Though plug-in hybrids may cost more than automakers originally intended, the federal government will help chip in as much as $7500 towards buying a fuel-saving vehicle.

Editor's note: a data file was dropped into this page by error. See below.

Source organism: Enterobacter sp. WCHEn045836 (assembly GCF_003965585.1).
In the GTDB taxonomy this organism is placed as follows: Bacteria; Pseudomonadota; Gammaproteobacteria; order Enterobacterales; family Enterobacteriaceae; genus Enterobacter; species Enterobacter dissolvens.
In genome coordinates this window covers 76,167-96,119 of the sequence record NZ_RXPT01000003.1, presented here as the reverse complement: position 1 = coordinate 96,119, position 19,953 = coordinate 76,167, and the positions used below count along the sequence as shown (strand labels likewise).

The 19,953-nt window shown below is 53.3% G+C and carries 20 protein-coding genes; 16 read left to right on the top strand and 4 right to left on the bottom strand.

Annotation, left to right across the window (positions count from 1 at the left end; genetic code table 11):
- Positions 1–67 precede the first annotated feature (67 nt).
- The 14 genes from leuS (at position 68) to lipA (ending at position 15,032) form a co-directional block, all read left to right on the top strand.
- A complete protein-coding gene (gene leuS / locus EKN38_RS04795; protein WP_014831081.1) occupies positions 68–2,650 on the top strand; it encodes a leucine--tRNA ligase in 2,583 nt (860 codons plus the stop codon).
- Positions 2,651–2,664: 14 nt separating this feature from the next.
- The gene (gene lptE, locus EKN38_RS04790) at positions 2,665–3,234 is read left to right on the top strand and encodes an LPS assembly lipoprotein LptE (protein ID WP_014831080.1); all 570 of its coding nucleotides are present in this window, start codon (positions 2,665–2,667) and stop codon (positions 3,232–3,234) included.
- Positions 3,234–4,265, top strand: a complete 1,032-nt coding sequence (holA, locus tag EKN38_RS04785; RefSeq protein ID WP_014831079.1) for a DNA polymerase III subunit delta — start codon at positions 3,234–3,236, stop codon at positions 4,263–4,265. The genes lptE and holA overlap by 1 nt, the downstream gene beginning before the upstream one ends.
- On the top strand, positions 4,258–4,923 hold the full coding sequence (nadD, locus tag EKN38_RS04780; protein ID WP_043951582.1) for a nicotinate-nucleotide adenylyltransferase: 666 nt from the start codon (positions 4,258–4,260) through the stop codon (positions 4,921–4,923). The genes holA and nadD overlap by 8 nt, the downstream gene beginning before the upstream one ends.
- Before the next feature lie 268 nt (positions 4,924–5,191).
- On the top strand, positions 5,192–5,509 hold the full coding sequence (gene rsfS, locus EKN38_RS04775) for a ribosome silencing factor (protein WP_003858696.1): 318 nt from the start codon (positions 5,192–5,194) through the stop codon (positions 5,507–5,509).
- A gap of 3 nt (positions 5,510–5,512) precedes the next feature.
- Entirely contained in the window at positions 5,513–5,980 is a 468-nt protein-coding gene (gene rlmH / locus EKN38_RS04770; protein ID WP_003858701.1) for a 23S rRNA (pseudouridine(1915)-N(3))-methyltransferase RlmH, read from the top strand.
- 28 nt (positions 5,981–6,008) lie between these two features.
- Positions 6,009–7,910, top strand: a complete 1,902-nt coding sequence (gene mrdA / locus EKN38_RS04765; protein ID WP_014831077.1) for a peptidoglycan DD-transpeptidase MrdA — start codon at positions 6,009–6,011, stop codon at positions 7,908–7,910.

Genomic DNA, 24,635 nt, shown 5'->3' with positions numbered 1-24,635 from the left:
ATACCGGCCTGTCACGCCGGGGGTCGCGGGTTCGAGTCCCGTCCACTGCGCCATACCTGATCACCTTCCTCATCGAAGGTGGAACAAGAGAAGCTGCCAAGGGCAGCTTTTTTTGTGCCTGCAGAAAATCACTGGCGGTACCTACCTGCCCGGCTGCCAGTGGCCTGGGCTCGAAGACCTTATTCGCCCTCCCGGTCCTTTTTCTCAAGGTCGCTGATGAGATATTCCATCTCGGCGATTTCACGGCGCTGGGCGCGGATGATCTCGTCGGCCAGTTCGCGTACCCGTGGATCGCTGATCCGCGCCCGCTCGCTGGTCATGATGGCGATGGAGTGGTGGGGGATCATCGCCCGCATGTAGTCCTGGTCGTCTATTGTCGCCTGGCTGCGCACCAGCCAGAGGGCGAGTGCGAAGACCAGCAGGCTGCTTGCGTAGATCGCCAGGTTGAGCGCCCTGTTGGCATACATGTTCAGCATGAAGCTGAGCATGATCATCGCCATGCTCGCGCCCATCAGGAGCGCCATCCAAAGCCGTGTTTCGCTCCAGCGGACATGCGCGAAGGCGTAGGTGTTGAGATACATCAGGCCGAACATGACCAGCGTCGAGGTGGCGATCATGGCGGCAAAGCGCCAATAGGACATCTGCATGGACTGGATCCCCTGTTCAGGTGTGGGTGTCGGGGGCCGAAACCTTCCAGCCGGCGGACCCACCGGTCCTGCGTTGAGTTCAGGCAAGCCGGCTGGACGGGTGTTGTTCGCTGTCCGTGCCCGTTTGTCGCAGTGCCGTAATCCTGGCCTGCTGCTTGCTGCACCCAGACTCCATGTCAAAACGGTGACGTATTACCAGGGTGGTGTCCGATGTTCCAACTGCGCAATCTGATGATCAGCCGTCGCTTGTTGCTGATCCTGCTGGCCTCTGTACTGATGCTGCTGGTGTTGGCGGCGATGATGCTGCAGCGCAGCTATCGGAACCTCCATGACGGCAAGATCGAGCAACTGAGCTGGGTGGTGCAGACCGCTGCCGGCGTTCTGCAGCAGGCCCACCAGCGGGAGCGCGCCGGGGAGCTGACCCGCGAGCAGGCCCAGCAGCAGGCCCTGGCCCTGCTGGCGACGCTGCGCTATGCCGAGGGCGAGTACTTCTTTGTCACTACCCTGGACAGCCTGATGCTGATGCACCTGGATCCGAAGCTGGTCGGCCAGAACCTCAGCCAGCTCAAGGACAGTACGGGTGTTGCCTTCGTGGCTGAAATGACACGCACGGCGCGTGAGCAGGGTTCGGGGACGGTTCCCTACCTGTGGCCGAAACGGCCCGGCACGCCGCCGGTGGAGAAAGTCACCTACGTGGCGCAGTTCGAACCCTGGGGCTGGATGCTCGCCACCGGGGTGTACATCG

"There's a series of [plug-in] vehicles coming to market in the next couple of years, and I think the credits are going to do a lot to diminish that first hurdle," said Genevieve Cullen, vice president of the Electric Drive Transportation Association. Toyota's plug-in hybrid is expected to hit showrooms in late 2009 and Chevrolet's Volt is due in late 2010. General Motors will also be introducing a plug-in version of the Saturn Vue, while Nissan an electric vehicle in the planning stages. The Chevy Volt is expected to qualify for the maximum credit of $7500. GM spokesman Greg Martin points to these incentives as a faster way to get this promising technology in the hands of more people. "Tax incentives are an effective tool that helps make the upfront price equation for the consumer more attractive and can help spur early adoption of new technology." There's a caveat: the incentives are tied to a quota. Should an automaker sell more than a set amount of PHEV or electric vehicles, the incentives will end. Source: Detroit Free Press